HIgh-speed trains at Malaga's María Zambrano station. / M. Fernández

Rail travellers angry at lack of seats on Madrid-Malaga AVE high-speed trains

Spain's national rail operator Renfe says it is doing what it can to alleviate the problem but several factors are out of its control

IGNACIO LILLO MALAGA.

Regular rail passengers between Madrid and Malaga are furious about the disruption to their plans because of a lack of available seats on the AVE high speed trains and the number of trains that are running.

For example next Sunday, 23 October, only one of the trains from Malaga’s María Zambrano station to Madrid Atocha has any seats available, and the fare would be 101.75 euros.

On Friday, anyone wanting to come from Madrid to the Costa del Sol will find that five of the 11 trains are fully booked and fares start at 93.30 euros.

One reason that travellers are angry is that this problem seems only to affect the Malaga service. For example, none of the high-speed trains from Madrid to Valencia this Friday are fully booked, and from Madrid to Alicante just one of the 13 trains is full.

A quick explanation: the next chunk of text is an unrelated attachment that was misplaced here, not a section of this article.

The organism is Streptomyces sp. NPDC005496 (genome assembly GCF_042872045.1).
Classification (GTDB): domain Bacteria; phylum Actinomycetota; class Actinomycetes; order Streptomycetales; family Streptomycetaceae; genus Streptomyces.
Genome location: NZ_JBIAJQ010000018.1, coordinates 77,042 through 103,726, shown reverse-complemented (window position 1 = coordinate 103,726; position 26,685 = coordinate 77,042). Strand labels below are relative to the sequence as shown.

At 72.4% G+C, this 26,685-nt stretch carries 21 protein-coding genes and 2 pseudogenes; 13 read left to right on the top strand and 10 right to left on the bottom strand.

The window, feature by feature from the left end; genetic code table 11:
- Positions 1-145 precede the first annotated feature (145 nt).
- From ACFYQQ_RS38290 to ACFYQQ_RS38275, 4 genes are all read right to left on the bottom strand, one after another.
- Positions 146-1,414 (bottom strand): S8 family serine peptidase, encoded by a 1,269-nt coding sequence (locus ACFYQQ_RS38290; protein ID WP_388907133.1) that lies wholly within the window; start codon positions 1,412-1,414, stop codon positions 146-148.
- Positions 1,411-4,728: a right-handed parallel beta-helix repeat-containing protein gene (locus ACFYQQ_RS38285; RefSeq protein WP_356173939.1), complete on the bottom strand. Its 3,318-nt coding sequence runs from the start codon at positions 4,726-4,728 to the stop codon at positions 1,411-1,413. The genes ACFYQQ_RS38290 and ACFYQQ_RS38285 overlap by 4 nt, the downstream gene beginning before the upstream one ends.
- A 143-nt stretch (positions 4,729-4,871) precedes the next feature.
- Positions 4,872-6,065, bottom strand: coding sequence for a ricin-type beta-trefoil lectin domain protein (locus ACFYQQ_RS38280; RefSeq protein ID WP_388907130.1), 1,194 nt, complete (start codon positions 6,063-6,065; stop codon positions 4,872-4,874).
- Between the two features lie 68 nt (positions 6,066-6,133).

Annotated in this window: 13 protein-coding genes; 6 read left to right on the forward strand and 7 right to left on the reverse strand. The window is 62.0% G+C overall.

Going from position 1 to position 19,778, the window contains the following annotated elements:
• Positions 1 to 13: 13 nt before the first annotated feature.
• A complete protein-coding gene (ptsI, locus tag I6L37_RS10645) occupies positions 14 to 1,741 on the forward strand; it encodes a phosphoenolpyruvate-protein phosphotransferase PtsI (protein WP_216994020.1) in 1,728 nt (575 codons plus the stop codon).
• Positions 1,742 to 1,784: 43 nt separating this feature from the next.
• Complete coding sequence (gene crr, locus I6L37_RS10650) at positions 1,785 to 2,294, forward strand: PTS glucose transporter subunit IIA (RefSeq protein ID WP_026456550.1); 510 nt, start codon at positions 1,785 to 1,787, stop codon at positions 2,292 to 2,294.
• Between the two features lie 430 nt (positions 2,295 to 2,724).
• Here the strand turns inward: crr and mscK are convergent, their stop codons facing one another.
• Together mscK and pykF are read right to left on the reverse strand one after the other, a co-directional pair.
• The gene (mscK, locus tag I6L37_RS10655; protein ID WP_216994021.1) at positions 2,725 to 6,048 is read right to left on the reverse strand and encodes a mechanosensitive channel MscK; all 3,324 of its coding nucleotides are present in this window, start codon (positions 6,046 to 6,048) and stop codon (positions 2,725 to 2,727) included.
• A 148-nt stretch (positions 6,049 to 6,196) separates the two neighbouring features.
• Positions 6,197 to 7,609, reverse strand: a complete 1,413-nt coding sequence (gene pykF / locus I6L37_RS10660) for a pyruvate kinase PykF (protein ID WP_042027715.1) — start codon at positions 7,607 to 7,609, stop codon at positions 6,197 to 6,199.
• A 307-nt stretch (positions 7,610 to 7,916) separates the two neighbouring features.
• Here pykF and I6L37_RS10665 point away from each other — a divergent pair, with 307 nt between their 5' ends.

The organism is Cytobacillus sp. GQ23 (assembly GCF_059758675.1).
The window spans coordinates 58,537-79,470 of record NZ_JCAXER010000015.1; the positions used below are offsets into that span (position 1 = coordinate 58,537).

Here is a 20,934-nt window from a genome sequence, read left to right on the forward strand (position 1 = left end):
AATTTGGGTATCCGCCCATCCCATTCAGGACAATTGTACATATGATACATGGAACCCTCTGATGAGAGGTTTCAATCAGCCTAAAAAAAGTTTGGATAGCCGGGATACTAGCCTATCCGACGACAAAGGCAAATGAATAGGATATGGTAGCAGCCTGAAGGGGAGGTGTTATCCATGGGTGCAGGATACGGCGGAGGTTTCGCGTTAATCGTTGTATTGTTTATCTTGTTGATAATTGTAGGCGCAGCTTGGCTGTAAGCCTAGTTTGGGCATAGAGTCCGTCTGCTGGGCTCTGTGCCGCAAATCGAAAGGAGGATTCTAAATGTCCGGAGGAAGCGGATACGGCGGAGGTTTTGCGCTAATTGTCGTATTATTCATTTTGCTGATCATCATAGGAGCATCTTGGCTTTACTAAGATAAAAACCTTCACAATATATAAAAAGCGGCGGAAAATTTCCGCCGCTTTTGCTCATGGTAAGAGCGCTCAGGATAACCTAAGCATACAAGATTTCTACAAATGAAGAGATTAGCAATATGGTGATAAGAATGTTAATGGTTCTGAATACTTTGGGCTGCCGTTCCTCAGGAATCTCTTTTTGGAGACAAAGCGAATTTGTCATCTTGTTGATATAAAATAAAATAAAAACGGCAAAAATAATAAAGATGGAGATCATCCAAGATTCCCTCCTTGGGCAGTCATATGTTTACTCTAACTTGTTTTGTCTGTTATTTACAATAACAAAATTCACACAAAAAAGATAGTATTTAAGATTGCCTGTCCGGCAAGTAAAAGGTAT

For passengers going to Seville from Madrid on Friday there will be 18 trains running (nearly twice as many as to Malaga), and four still have seats available.

Business travel also affected

Regular travellers who come to Malaga to visit family or friends at weekends say it is difficult for them to plan their journeys because they can't get home on a Sunday, but the problem is also affecting business travellers. One consultant who makes the return journey nearly every month told SUR he would be prepared to travel on a Thursday instead of Friday but those trains are often fully booked as well.

The Renfe railway operating company has said it is trying to provide as many seats as possible by using longer trains (600 seats each), but in the short term it can’t say when the number of services will return to pre-pandemic levels, when there were 14 a day.

Sources at Renfe give three reasons for this: there has been a delay in delivery of the new Avril trains, which are now expected to arrive in early 2023; there is still a shortage of qualified drivers and new high-speed lines have been opened up in Spain but the existing fleet of trains is having to cover those as well.